The story covers the two years prior to that event, a period when the relationship between the brothers deepened as John moved upward to fame and Joey's illness ran its slow course toward his eventual death in 1976. It provides many scenes from family life that show the range of ways a loving family of five children and a daughter-in-law collaborate in supporting Joey through hospital visits, remissions, a near-fatal coma, and increasing bouts of severe pain.
With regret, Veta Simmons (Josephine Hull) decides to have her affable brother Elwood P. Dowd (James Stewart) committed to an asylum. His drinking and his unshakeable delusion of Harvey, a six-foot rabbit who is his constant companion, are interfering with her plans to find her daughter a suitable mate.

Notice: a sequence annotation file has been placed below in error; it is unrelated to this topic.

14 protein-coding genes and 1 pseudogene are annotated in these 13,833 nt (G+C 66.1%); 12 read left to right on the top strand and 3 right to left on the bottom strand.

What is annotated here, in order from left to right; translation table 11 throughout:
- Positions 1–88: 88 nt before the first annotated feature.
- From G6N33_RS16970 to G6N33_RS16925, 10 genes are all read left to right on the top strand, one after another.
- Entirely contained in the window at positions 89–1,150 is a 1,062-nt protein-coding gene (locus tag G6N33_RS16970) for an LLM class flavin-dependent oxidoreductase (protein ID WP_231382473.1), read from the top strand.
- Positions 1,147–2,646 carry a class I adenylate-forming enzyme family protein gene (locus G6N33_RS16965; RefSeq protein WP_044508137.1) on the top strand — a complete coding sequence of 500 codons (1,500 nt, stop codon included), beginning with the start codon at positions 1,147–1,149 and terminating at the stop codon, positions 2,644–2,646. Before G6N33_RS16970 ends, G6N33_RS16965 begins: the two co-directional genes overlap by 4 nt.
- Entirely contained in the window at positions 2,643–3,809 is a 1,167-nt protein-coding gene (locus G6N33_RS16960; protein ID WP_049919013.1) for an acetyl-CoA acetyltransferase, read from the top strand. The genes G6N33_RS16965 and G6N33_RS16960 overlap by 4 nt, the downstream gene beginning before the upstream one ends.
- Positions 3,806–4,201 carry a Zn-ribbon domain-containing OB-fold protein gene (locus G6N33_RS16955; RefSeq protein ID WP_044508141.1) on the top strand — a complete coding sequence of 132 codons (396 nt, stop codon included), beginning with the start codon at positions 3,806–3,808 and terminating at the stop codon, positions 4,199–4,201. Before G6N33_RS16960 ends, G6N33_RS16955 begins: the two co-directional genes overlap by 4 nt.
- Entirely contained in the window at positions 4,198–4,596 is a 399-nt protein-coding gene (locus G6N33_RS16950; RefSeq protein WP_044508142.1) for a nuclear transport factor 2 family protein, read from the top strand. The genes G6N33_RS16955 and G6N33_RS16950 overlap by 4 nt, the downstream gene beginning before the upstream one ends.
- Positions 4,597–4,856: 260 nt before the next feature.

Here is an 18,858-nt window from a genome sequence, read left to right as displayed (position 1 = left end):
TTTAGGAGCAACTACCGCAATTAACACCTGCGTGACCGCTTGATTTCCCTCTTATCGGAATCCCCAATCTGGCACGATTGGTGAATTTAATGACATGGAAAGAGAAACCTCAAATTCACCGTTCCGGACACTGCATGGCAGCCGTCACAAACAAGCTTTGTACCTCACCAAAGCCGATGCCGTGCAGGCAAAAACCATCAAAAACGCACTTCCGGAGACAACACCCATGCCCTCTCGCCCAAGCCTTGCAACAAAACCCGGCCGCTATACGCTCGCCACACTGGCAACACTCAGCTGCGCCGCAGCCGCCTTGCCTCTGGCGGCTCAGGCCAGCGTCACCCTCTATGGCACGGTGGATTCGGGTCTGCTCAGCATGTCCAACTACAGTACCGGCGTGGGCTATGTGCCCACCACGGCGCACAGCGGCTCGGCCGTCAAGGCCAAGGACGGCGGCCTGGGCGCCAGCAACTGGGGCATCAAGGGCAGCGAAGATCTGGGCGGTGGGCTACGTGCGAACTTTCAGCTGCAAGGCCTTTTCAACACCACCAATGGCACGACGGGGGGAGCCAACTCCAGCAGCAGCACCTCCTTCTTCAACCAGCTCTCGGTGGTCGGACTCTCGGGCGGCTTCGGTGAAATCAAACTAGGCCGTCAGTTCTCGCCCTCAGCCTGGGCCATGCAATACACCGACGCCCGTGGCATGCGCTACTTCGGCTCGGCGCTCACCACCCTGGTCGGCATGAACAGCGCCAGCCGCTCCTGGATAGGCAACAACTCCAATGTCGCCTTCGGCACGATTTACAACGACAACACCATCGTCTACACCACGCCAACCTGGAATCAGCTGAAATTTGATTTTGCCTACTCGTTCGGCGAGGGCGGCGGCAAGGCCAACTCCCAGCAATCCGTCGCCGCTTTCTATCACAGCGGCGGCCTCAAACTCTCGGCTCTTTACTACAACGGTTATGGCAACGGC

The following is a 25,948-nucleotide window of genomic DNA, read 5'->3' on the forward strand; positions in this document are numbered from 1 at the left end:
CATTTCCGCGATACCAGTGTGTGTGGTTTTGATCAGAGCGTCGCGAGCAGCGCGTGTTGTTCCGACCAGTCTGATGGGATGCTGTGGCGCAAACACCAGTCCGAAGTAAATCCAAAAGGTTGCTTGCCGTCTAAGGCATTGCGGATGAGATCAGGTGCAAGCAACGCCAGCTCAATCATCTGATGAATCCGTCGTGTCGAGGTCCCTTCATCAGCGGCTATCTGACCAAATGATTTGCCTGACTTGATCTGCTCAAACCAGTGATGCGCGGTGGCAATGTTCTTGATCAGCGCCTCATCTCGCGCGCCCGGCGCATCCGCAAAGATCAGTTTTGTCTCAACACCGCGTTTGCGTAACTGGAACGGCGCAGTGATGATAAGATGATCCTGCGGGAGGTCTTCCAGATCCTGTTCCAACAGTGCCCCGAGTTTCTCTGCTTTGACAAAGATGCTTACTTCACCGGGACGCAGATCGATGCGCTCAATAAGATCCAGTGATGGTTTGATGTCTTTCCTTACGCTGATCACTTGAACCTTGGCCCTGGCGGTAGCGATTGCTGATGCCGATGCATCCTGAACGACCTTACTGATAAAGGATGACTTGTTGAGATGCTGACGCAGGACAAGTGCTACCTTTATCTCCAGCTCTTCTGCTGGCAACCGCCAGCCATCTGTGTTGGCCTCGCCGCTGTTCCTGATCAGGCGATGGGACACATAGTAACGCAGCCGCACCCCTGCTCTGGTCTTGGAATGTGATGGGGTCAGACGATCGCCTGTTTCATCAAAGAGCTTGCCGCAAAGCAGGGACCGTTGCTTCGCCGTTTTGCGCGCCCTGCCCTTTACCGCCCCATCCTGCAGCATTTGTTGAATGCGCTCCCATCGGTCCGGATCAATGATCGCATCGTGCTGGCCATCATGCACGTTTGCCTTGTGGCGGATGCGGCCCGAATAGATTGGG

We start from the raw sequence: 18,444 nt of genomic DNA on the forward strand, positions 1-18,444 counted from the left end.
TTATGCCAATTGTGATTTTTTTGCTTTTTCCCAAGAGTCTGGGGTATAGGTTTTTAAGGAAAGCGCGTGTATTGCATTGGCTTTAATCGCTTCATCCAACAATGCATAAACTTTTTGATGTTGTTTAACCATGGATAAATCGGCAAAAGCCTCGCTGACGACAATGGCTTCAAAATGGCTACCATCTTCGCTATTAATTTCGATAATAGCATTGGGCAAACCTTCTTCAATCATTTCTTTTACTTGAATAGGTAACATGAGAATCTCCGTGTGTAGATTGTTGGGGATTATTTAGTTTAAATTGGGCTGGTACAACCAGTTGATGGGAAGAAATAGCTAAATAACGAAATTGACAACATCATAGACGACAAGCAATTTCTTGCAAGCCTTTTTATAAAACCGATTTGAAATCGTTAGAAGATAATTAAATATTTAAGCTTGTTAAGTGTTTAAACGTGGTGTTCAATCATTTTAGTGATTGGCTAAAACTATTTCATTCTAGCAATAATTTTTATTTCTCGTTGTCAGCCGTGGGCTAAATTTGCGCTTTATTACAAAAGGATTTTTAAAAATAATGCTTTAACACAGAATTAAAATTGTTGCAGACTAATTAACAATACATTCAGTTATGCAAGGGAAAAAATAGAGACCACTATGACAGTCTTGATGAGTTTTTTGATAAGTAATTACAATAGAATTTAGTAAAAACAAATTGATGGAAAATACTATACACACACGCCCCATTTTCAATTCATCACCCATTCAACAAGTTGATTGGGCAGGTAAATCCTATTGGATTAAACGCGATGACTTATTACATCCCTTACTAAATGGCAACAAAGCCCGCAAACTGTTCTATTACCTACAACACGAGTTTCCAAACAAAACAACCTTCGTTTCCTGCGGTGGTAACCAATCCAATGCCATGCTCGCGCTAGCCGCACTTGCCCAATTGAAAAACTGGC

The young doctor is a psychiatric zealot, and when Veta claims that she is so fed up that she can sometimes "see that rabbit," he cleverly commits her instead. The error is discovered and rectified, but the gentle manners of Dowd (and his rabbit) eventually convince the young doctor, his nurse, their boss, and even Veta herself that he does not deserve to be locked up. They release him at the very moment he is about to receive a new chemical treatment guaranteed to rid him of the delusion. Dowd happily sets out to share the rest of his life with Harvey.
This award-winning essay is the germ for Grealy's later book, Autobiography of a Face (see this database). In this piece, Grealy describes the influence of her experiences of cancer, its treatments, and the resulting deformity of her face on her development as a person.
She explores how physical appearance influences one's sexual identity and over all self worth. She also explores how one's own interpretation of one's appearance can be self fulfilling. Only after a year of not looking at herself in the mirror, ironically at a time when she appears more "normal" than ever before, does Grealy learn to embrace her inner self and to see herself as more than ugly.